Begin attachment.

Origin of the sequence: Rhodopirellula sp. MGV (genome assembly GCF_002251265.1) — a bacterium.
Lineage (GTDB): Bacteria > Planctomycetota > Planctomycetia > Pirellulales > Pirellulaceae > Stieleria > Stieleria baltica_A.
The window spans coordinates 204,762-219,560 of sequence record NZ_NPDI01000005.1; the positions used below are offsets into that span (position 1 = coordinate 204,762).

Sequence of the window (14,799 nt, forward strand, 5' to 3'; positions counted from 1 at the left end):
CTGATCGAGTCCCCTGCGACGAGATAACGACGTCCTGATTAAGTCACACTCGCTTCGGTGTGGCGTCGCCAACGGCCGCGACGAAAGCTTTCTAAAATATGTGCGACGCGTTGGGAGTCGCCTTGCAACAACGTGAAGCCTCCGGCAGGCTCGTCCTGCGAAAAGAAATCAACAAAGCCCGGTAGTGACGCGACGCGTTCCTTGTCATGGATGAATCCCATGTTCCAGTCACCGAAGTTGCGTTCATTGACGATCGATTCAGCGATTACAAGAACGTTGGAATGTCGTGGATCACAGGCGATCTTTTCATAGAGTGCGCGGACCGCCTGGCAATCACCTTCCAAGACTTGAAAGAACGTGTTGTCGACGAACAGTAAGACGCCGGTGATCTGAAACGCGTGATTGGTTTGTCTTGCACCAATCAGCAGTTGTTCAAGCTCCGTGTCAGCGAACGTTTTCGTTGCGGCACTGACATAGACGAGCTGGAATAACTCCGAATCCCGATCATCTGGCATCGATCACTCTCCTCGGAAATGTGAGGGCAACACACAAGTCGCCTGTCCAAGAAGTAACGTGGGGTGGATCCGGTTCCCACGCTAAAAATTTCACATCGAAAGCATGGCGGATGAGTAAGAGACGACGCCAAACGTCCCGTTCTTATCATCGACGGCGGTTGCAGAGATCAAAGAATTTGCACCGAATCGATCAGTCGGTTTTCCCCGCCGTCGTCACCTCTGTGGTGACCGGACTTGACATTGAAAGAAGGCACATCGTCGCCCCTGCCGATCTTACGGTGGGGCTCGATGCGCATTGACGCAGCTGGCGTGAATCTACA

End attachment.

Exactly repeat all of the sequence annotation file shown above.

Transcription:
Origin of the sequence: Rhodopirellula sp. MGV (genome assembly GCF_002251265.1) — a bacterium.
Lineage (GTDB): Bacteria > Planctomycetota > Planctomycetia > Pirellulales > Pirellulaceae > Stieleria > Stieleria baltica_A.
The window spans coordinates 204,762-219,560 of sequence record NZ_NPDI01000005.1; the positions used below are offsets into that span (position 1 = coordinate 204,762).

Sequence of the window (14,799 nt, forward strand, 5' to 3'; positions counted from 1 at the left end):
CTGATCGAGTCCCCTGCGACGAGATAACGACGTCCTGATTAAGTCACACTCGCTTCGGTGTGGCGTCGCCAACGGCCGCGACGAAAGCTTTCTAAAATATGTGCGACGCGTTGGGAGTCGCCTTGCAACAACGTGAAGCCTCCGGCAGGCTCGTCCTGCGAAAAGAAATCAACAAAGCCCGGTAGTGACGCGACGCGTTCCTTGTCATGGATGAATCCCATGTTCCAGTCACCGAAGTTGCGTTCATTGACGATCGATTCAGCGATTACAAGAACGTTGGAATGTCGTGGATCACAGGCGATCTTTTCATAGAGTGCGCGGACCGCCTGGCAATCACCTTCCAAGACTTGAAAGAACGTGTTGTCGACGAACAGTAAGACGCCGGTGATCTGAAACGCGTGATTGGTTTGTCTTGCACCAATCAGCAGTTGTTCAAGCTCCGTGTCAGCGAACGTTTTCGTTGCGGCACTGACATAGACGAGCTGGAATAACTCCGAATCCCGATCATCTGGCATCGATCACTCTCCTCGGAAATGTGAGGGCAACACACAAGTCGCCTGTCCAAGAAGTAACGTGGGGTGGATCCGGTTCCCACGCTAAAAATTTCACATCGAAAGCATGGCGGATGAGTAAGAGACGACGCCAAACGTCCCGTTCTTATCATCGACGGCGGTTGCAGAGATCAAAGAATTTGCACCGAATCGATCAGTCGGTTTTCCCCGCCGTCGTCACCTCTGTGGTGACCGGACTTGACATTGAAAGAAGGCACATCGTCGCCCCTGCCGATCTTACGGTGGGGCTCGATGCGCATTGACGCAGCTGGCGTGAATCTACA